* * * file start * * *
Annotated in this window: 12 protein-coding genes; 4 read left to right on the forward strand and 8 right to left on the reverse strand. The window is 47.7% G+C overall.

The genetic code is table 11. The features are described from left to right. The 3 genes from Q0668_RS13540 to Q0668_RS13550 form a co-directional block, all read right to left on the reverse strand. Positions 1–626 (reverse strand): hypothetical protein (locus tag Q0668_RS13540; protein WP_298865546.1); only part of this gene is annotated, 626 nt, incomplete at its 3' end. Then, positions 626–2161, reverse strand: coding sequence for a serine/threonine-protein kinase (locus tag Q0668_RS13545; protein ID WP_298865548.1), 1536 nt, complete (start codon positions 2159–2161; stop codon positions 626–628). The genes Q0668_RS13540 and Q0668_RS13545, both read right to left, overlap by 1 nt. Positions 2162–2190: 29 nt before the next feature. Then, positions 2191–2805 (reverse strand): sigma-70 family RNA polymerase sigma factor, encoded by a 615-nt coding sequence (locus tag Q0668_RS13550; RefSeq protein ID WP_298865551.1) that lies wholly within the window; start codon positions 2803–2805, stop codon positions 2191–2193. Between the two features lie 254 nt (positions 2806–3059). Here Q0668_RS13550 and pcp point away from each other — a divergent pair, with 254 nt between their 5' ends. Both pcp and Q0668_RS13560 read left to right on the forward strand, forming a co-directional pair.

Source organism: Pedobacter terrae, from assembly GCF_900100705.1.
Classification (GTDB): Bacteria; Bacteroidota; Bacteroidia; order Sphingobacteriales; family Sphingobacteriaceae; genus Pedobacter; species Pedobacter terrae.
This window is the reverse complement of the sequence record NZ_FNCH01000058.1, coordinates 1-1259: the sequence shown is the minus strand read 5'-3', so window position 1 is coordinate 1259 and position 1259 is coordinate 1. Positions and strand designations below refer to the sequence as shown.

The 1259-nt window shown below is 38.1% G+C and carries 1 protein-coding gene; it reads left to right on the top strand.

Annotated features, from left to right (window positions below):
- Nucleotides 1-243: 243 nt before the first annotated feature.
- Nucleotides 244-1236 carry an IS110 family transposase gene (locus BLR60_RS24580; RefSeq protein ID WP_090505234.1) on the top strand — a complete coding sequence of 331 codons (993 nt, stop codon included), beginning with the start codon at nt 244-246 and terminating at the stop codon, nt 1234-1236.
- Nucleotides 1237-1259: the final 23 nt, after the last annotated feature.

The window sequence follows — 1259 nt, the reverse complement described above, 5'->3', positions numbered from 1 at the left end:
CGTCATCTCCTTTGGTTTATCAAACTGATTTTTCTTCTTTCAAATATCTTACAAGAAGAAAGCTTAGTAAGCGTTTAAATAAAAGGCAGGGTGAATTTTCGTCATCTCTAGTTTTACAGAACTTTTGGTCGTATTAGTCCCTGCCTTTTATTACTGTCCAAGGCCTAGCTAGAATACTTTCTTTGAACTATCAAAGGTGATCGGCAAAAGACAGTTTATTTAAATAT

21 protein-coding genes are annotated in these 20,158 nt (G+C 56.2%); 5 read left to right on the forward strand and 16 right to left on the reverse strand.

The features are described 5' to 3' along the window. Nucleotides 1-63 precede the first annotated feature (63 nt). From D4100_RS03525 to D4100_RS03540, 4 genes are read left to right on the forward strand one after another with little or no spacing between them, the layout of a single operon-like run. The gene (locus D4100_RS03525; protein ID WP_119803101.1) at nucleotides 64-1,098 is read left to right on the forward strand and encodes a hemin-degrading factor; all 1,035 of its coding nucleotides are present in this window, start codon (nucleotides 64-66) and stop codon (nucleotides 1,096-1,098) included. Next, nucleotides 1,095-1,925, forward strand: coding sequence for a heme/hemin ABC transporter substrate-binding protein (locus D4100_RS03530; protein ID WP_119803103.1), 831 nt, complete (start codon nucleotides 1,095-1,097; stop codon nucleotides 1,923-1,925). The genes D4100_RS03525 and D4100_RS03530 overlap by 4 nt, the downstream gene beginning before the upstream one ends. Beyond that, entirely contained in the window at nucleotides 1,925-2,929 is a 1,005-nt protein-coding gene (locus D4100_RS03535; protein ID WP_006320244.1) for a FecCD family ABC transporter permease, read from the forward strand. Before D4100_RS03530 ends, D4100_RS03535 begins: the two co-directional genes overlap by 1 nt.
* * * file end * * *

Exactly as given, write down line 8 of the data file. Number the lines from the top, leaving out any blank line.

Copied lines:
- Nucleotides 1-243: 243 nt before the first annotated feature.